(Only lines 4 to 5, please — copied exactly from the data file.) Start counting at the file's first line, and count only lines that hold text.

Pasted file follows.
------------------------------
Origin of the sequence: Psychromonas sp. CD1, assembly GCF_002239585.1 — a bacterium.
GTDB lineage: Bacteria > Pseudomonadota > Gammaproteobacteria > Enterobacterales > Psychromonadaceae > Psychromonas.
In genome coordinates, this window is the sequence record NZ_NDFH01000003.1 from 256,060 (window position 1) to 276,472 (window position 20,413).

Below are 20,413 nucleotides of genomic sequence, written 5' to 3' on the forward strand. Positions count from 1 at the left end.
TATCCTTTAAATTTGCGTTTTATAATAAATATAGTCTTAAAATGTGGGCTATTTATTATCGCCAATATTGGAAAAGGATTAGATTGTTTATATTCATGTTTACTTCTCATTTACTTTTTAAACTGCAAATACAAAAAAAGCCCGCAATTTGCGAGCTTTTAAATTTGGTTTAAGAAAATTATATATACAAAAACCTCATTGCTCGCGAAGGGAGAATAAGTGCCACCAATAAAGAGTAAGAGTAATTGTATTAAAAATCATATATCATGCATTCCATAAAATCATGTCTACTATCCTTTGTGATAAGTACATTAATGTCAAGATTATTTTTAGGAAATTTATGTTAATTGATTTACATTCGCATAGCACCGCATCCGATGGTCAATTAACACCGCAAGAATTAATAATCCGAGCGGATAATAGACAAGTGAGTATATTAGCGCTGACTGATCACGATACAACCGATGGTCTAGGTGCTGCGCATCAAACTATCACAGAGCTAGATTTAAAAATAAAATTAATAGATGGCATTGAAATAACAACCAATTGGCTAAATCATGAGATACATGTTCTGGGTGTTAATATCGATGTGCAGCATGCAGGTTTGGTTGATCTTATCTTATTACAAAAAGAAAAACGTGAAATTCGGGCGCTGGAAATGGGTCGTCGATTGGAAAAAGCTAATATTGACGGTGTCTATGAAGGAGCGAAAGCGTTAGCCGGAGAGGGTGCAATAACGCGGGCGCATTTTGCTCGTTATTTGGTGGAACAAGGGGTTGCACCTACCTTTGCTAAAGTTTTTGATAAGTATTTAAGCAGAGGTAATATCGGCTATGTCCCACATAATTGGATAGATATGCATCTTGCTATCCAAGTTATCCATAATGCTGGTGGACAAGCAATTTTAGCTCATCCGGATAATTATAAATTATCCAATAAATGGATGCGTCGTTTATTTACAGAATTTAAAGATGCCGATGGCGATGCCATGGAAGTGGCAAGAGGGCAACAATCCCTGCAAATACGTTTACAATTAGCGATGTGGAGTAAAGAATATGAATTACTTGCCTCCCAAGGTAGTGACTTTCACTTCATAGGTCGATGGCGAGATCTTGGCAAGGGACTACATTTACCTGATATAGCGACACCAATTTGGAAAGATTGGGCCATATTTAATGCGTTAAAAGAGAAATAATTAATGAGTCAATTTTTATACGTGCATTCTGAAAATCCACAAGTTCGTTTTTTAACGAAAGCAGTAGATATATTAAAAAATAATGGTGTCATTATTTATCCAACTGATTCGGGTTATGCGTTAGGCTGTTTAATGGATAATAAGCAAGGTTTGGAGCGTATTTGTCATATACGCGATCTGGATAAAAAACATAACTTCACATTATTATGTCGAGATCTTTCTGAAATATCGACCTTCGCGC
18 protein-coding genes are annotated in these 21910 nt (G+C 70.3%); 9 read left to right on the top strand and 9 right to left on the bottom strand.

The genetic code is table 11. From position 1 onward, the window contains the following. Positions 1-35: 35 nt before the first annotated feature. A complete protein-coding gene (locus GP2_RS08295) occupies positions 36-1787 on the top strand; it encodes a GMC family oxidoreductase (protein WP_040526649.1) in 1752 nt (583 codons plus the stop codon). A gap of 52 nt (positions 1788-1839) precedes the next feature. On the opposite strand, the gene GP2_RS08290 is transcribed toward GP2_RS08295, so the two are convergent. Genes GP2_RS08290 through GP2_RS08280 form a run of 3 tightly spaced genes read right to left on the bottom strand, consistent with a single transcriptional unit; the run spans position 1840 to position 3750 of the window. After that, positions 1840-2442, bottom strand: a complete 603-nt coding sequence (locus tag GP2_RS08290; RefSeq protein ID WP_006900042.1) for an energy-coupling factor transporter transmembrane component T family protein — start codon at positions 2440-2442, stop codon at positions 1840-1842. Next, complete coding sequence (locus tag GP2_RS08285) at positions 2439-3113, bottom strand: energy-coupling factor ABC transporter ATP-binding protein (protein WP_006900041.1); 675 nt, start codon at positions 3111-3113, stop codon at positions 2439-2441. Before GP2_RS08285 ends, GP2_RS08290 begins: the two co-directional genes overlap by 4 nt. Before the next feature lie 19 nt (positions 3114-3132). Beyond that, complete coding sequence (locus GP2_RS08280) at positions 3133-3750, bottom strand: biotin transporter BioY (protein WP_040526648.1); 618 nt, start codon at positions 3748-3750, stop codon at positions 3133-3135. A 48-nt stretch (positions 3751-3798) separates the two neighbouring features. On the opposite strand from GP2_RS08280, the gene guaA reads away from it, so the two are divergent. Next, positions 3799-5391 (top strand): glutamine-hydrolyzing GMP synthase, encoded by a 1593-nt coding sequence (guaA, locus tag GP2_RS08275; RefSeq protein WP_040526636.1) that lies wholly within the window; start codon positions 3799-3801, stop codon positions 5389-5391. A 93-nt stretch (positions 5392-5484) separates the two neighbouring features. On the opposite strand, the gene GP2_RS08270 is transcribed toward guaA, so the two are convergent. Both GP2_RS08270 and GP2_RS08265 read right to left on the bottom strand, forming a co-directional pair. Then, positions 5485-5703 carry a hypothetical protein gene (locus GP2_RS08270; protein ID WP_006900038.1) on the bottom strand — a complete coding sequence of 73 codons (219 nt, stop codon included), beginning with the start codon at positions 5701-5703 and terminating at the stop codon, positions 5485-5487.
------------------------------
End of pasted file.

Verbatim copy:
Below are 20,413 nucleotides of genomic sequence, written 5' to 3' on the forward strand. Positions count from 1 at the left end.
TATCCTTTAAATTTGCGTTTTATAATAAATATAGTCTTAAAATGTGGGCTATTTATTATCGCCAATATTGGAAAAGGATTAGATTGTTTATATTCATGTTTACTTCTCATTTACTTTTTAAACTGCAAATACAAAAAAAGCCCGCAATTTGCGAGCTTTTAAATTTGGTTTAAGAAAATTATATATACAAAAACCTCATTGCTCGCGAAGGGAGAATAAGTGCCACCAATAAAGAGTAAGAGTAATTGTATTAAAAATCATATATCATGCATTCCATAAAATCATGTCTACTATCCTTTGTGATAAGTACATTAATGTCAAGATTATTTTTAGGAAATTTATGTTAATTGATTTACATTCGCATAGCACCGCATCCGATGGTCAATTAACACCGCAAGAATTAATAATCCGAGCGGATAATAGACAAGTGAGTATATTAGCGCTGACTGATCACGATACAACCGATGGTCTAGGTGCTGCGCATCAAACTATCACAGAGCTAGATTTAAAAATAAAATTAATAGATGGCATTGAAATAACAACCAATTGGCTAAATCATGAGATACATGTTCTGGGTGTTAATATCGATGTGCAGCATGCAGGTTTGGTTGATCTTATCTTATTACAAAAAGAAAAACGTGAAATTCGGGCGCTGGAAATGGGTCGTCGATTGGAAAAAGCTAATATTGACGGTGTCTATGAAGGAGCGAAAGCGTTAGCCGGAGAGGGTGCAATAACGCGGGCGCATTTTGCTCGTTATTTGGTGGAACAAGGGGTTGCACCTACCTTTGCTAAAGTTTTTGATAAGTATTTAAGCAGAGGTAATATCGGCTATGTCCCACATAATTGGATAGATATGCATCTTGCTATCCAAGTTATCCATAATGCTGGTGGACAAGCAATTTTAGCTCATCCGGATAATTATAAATTATCCAATAAATGGATGCGTCGTTTATTTACAGAATTTAAAGATGCCGATGGCGATGCCATGGAAGTGGCAAGAGGGCAACAATCCCTGCAAATACGTTTACAATTAGCGATGTGGAGTAAAGAATATGAATTACTTGCCTCCCAAGGTAGTGACTTTCACTTCATAGGTCGATGGCGAGATCTTGGCAAGGGACTACATTTACCTGATATAGCGACACCAATTTGGAAAGATTGGGCCATATTTAATGCGTTAAAAGAGAAATAATTAATGAGTCAATTTTTATACGTGCATTCTGAAAATCCACAAGTTCGTTTTTTAACGAAAGCAGTAGATATATTAAAAAATAATGGTGTCATTATTTATCCAACTGATTCGGGTTATGCGTTAGGCTGTTTAATGGATAATAAGCAAGGTTTGGAGCGTATTTGTCATATACGCGATCTGGATAAAAAACATAACTTCACATTATTATGTCGAGATCTTTCTGAAATATCGACCTTCGCGC